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Peggy Shepard of WE ACT on Air Pollution, Asthma, and Environmental Justice

By   Follow Me on Twitter     Message Marcia G. Yerman       (Page 1 of 3 pages)     Permalink    (# of views)   No comments

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(Image by Peggy Shepard/ WE ACT)   Permission   Details   DMCA
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The history of WE ACT for Justice goes back to 1988. Peggy Shepard was one of three neighborhood activists who recognized that West Harlem was bearing the brunt of toxic pollution.

The Environmental Justice movement was getting off the ground. Awareness was building that low-income communities and people of color were targeted for sitings by polluting industries in disproportionate numbers.

Now, the Trump administration plans to negate gains from the past eight years. Mustafa Ali, the head of the Environmental Protection Agency's Office on Environmental Justice, resigned in March. The stakeholders WE ACT represents are facing greater jeopardy.

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I reached out to Shepard, to ask her what she anticipates moving ahead.

What do you expect from Trump and the EPA, and how are you preparing your community to push back?

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"I anticipate a rollback of many of the regulations and policies that the Environmental Justice movement has worked on over the last twenty-five years.

We're used to blackouts at the federal level. We lived through Bush and Reagan, and we will overcome this new hardship through commitment, hard work, and keeping our eye on the prize. Environmental Justice folks are used to being under-resourced and ignored. It has not stopped our vision and savvy at finding ways forward.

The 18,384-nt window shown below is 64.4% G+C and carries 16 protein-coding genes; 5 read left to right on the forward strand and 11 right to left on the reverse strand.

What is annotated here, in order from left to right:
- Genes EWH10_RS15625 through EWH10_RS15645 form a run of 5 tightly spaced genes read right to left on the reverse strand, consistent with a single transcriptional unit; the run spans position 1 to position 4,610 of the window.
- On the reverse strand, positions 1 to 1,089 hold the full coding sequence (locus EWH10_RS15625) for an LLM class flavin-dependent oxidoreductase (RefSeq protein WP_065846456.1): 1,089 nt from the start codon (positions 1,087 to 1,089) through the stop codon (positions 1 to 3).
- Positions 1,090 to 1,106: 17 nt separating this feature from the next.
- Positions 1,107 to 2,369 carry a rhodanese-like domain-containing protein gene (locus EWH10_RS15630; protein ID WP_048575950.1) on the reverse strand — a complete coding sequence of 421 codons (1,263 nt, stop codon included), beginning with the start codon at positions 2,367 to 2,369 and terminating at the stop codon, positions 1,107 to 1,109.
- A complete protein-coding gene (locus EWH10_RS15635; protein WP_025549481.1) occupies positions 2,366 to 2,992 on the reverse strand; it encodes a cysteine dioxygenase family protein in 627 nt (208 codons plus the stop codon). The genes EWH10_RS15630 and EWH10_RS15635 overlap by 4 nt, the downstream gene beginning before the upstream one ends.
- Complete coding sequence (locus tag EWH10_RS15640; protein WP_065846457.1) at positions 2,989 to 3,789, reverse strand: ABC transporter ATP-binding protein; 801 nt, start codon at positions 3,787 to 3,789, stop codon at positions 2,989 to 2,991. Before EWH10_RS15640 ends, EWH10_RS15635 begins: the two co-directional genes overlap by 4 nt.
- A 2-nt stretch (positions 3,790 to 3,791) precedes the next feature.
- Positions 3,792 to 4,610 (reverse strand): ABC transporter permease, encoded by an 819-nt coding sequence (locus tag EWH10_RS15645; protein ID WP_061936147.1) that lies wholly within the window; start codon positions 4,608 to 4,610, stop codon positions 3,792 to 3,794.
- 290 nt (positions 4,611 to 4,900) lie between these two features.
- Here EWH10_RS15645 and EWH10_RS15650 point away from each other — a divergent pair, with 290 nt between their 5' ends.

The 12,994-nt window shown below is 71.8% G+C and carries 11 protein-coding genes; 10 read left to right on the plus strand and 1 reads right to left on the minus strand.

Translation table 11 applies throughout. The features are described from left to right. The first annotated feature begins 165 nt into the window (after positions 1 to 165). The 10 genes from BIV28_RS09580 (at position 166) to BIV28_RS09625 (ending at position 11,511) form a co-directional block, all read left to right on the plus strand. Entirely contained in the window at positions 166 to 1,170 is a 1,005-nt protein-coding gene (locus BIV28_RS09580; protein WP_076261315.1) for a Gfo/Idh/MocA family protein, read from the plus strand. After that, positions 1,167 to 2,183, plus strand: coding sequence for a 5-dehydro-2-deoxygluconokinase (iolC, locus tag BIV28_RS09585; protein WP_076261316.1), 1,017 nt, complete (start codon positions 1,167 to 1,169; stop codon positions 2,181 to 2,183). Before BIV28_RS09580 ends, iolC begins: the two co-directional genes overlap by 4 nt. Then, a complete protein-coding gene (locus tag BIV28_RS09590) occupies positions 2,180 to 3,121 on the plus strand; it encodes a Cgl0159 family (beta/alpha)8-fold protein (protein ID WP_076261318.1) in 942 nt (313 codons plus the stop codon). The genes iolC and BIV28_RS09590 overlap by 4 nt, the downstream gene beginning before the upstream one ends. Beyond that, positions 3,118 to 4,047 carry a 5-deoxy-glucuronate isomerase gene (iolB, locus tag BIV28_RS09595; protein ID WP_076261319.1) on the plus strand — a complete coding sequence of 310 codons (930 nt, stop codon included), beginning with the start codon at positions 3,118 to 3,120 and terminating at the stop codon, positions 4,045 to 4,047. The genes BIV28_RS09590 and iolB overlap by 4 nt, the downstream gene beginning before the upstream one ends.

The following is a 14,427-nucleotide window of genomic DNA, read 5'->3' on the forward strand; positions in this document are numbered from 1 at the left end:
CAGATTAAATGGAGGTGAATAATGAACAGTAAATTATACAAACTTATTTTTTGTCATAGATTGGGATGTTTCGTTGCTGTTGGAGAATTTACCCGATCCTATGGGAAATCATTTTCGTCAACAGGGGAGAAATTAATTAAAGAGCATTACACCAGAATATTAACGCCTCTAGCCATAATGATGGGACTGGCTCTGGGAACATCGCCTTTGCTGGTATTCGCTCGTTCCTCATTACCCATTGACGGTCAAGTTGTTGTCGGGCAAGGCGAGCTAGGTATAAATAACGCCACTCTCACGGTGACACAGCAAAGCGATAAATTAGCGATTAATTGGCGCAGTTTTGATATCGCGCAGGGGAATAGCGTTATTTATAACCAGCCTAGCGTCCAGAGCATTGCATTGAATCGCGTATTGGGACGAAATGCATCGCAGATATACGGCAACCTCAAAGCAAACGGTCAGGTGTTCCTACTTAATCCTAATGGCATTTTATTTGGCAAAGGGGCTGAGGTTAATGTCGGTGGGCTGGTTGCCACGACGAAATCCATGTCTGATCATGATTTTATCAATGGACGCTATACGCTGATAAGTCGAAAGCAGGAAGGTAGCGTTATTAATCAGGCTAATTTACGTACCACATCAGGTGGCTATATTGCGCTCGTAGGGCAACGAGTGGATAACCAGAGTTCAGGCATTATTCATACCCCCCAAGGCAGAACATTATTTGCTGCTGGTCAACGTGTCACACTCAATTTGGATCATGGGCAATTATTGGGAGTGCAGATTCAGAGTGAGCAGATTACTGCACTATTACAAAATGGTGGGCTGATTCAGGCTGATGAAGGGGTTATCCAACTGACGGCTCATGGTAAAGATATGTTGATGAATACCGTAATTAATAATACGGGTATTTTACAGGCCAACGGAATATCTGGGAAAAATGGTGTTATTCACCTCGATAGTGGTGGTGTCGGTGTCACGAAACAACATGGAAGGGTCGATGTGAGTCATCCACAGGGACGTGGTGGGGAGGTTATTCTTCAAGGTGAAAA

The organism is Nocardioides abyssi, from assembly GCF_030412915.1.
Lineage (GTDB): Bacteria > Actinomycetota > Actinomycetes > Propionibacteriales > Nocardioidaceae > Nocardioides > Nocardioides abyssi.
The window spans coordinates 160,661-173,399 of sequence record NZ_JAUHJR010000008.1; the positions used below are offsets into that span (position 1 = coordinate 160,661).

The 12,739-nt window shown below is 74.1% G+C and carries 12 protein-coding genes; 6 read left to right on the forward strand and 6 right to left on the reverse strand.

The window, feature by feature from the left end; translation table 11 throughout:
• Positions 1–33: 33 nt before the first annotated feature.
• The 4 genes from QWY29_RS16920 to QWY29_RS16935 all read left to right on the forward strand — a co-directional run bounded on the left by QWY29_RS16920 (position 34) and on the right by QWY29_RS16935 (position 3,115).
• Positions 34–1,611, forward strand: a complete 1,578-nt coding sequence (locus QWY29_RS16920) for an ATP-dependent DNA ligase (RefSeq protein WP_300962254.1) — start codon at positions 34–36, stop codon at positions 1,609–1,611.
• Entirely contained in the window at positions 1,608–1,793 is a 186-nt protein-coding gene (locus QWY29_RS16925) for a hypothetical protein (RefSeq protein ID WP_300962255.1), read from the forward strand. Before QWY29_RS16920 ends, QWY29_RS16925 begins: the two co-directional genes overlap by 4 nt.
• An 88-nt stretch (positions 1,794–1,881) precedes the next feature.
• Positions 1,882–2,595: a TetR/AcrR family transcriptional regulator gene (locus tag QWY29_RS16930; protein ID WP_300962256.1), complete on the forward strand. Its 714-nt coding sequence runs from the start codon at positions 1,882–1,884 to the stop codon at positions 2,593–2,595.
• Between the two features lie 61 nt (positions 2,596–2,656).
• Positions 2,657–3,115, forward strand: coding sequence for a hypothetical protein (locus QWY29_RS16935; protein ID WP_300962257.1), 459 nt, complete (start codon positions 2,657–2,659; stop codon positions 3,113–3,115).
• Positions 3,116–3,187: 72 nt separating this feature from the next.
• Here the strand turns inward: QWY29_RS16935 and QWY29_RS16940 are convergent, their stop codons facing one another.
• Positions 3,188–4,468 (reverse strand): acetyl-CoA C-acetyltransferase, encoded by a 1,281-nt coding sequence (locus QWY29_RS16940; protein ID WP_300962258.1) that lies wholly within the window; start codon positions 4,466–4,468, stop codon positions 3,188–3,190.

The new administration has helped motivate the grassroots and when we have regular people fired up and ready to go, good things happen.

We took four buses to the People's Climate March in D.C. last week."

Much of the work WE ACT did to fight air pollution was through the courts. Do you think the judicial branch of government will be successful in protecting any of the in-place legislation?

"Actually, I believe we have gained as much through the regulatory process as the courts.

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We got EPA Region 2 to do air monitoring in Harlem. That data was used to promulgate the fine particulate standard.

I am not optimistic about the courts, but we will have to wait and see. Even with a win, government has to enforce and implement. If that does not happen, then the law is ineffectual. We have to monitor the laws we already have, to ensure they are enforced and complied with."

How are you bringing awareness to health in the home, particularly with the one in four asthma rate among children in Harlem?

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Marcia G. Yerman is a writer, activist, artist and curator based in New York City. Her articles--profiles, interviews, reporting and essays--focus on women's issues, the environment, human rights, the arts and culture. Her writing has been (more...)
 

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